Movie Review: Top Gun: Maverick (2022)

TL;DR – I feel the need, the need for speed.

Review (warning: spoilers)

Three decades ago, director Tony Scott brought to the big screen one of the most testosterone fuelled, iconic films of the 80s. Not only did it make sales of Ray Ban aviator sunglasses shoot through the roof, contain a blistering hot soundtrack, solidify Tom Cruise as a Hollywood superstar, and establish Val Kilmer’s own rising star, the original Top Gun was lauded for the technical aspect of capturing real fighter planes in action. In a time before CGI became part and parcel of any action film’s budget, Top Gun was painstakingly filmed with the US Navy and actual pilots for the stunts.

For those going through adolescence in the 80s, myself included, it struck all the right chords to be a box office smash even if the story was straight forward and lacked any real complexity. The one liners (“Great Balls of Fire”, “Son, your ego is writing checks your body can’t cash”, “Because I was inverted” to name a few), the adrenaline rush of dog fights, and the chemistry and antagonism between Maverick, Goose, Charlie and Iceman characters were enough to deliver popcorn fun.

With box office success comes the speculation of a sequel. And while there was an indication of this possibility in Top Gun when Maverick chooses to return to the academy as an instructor, it still took two decades before a screenplay for the sequel was drafted.

And while the story is again straight forward: Maverick returns to Top Gun to train a bunch of hot shots on a deadly mission requiring a “Star Wars”-like bombing of a rogue uranium plant nestled in a snowy mountain (think Star Wars Death Star requiring two squads of fighter jets to bomb essentially a vent sized bullseye, the first squad bombing the vent and removing its cover, the second squad dropping bombs down the vent and destroying the underground plant while avoiding surface-to-air missile (SAM) batteries and enemy patrol jets), there are a few surprises that arguably elevates Top Gun: Maverick above its predecessor.

The first is the emotional conflict that arises between Maverick (Tom Cruise) and Rooster (Miles Teller). Rooster is the son of Goose, who Top Gun fans will know died in the first film and was the primary source of Maverick’s rite of passage from reckless pilot to a wiser, more responsible one. Rooster holds a serious grudge against his teacher and mission instructor for blocking him from entering the Naval academy. This was a promise Maverick made to Goose’s wife who didn’t want Rooster to follow in his father’s footsteps and become a pilot.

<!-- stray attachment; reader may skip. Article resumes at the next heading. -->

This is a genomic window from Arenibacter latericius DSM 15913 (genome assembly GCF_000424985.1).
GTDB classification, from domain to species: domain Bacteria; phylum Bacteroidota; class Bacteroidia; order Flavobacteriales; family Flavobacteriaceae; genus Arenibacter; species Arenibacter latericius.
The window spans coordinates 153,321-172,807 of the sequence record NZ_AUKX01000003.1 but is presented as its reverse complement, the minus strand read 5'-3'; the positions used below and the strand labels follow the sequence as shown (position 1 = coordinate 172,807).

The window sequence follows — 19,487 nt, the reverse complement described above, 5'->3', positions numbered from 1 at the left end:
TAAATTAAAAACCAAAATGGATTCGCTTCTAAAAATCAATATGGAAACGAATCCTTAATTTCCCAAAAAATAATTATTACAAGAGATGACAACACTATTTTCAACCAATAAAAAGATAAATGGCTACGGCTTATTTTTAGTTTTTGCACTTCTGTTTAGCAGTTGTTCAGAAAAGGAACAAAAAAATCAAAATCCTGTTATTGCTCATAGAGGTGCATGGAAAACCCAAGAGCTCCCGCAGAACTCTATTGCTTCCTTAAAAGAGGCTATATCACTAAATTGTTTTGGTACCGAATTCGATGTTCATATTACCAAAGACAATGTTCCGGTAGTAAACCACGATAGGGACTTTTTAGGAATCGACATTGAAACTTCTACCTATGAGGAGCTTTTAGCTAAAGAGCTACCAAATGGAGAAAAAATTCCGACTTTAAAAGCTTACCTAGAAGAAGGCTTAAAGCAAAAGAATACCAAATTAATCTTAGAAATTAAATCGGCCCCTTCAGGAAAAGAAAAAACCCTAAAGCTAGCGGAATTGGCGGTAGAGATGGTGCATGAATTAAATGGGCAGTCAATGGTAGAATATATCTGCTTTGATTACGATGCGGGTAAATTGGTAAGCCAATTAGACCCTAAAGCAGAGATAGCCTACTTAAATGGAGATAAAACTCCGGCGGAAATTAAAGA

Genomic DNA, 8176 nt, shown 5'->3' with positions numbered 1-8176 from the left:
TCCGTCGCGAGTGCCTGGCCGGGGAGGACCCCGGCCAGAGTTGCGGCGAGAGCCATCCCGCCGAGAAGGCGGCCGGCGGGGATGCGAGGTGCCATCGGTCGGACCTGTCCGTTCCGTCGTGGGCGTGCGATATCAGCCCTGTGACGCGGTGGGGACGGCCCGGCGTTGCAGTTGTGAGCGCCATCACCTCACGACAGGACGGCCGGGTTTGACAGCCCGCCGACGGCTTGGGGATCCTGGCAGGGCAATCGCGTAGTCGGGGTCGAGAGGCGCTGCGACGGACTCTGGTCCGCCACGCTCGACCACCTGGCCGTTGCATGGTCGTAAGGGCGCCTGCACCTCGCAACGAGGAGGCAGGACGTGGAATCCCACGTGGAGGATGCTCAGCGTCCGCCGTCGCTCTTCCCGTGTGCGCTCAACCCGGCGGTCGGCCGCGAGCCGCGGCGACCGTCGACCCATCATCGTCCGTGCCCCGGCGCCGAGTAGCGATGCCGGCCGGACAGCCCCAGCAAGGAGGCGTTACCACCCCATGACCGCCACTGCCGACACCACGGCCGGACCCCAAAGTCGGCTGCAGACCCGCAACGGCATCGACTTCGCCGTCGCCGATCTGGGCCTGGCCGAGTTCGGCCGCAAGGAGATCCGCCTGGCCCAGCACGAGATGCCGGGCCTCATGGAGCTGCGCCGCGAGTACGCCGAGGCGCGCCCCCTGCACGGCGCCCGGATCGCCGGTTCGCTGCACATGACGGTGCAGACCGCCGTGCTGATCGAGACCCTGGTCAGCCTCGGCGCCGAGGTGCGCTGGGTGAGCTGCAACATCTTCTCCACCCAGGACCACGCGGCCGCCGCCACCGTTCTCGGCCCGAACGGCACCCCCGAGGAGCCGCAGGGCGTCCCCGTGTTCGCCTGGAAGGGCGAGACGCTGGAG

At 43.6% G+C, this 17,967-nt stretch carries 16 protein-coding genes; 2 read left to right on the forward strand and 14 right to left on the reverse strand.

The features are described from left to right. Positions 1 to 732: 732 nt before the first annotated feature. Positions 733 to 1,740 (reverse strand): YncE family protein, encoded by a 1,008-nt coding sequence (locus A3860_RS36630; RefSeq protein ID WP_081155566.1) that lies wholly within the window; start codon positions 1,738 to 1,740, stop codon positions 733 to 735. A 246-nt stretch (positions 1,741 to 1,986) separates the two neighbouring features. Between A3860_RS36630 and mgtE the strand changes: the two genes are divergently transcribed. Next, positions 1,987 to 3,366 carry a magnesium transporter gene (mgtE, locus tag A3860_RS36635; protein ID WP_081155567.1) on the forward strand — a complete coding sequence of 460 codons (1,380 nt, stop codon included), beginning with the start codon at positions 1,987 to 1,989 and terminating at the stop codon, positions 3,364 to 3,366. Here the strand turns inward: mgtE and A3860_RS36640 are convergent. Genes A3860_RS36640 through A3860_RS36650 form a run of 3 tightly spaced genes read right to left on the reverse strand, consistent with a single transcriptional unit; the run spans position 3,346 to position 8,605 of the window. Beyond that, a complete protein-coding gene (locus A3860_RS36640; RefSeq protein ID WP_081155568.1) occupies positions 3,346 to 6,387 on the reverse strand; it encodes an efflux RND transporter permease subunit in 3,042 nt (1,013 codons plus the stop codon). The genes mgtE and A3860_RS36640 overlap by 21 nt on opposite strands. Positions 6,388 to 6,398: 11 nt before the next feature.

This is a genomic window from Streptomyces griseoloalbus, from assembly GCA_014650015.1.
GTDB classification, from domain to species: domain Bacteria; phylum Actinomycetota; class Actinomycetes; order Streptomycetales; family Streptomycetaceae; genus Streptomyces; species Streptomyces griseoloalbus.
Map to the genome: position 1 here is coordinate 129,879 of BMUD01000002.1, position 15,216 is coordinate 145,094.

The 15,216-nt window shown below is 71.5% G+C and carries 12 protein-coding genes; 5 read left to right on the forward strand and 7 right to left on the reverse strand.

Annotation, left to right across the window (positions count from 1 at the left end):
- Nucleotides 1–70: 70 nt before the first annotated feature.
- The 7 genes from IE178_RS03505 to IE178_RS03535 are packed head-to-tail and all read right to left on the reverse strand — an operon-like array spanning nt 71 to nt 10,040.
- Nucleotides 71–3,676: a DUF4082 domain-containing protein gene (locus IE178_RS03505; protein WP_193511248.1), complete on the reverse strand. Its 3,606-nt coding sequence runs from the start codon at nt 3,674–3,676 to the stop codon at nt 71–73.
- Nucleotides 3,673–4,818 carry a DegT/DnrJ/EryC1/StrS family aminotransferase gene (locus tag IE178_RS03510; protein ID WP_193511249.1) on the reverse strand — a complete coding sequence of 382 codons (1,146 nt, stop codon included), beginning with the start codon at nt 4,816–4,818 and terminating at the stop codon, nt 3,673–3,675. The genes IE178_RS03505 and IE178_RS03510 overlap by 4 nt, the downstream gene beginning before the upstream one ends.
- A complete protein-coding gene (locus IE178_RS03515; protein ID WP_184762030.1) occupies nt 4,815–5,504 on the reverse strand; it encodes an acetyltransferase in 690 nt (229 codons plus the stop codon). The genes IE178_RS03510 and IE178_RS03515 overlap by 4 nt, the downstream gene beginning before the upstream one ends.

The scenes where Rooster plays “Great Balls of Fire” on the piano in a bar with his fellow hot shots is a moving tribute to the original film and causes Maverick to feel haunted that events are repeating themselves and Rooster could die. There is also a wonderful and surprisingly humorous sequence in the climactic part of the film where Maverick and Rooster have to escape behind enemy lines by stealing a fighter jet. Having Rooster as the spotter to Maverick’s flying and the way Rooster delivers his lines is exactly like his father, Goose and provided a wonderful nostalgia for fans of the first film.

The second surprise is the story is set 36 years later than its predecessor. That is, it is set today which encapsulates all the aircraft and technology advances of today. One might have expected that the sequel would have been set closer to the original, perhaps in the 90s during the Iraq war or The Persian Gulf war. The fact that Maverick has not become an admiral (even though he should be after all his medals and years of service) and is stuck as a captain, provides an intriguing contrast for a man essentially stuck in doing the only thing he knows how to do in life (i.e. flying) during a time where acts of war involve using technology that does not require human pilots. The introductory diatribe from Rear Admiral Chester Cain (Ed Harris) on how he calls Maverick a dinosaur sets up the question of relevance and purpose in Maverick’s life.

The third surprise is that director Joseph Kosinski, along with Tom Cruise himself, demanded that the film should be filmed using real life jets as much as possible. There could have been an over abundance of CGI to create the action sequences, and while CGI is used, the scenes are meshed with live flying action that left me giddy.

Everything is all wrapped up with homages to the original including the opening text taken directly from the first film explaining what Top Gun is along with the song Danger Zone blasting over the speakers to video footage of jet fighters taking off and landing. There’s also an equivalent “volleyball” scene where Tom Cruise and company get to show off their half naked selves by playing team building beach football game. The fact Cruise looks ageless and that buff is in itself surprising (and ridiculous).

It is strongly advised you see the Top Gun before going to see Top Gun: Maverick in order to fully appreciate the sequel. There is a lot of love placed in the sequel; the fact it is dedicated in memory of Tony Scott (who was slated to do the sequel but committed suicide before filming began), the fact Val Kilmer reprises his role as Iceman (even though he is suffering from throat cancer in real life), and the attention to detail to bring back all that was good about the 80s film such as the Ray Bans, the motorcycle, and Penelope (Jennifer Connelly), who plays Maverick’s love interest driving an old model Porsche rather than a sleek, modern day one, adds to an overall experience that will leave fans more than satisfied.

9.5 out of 10

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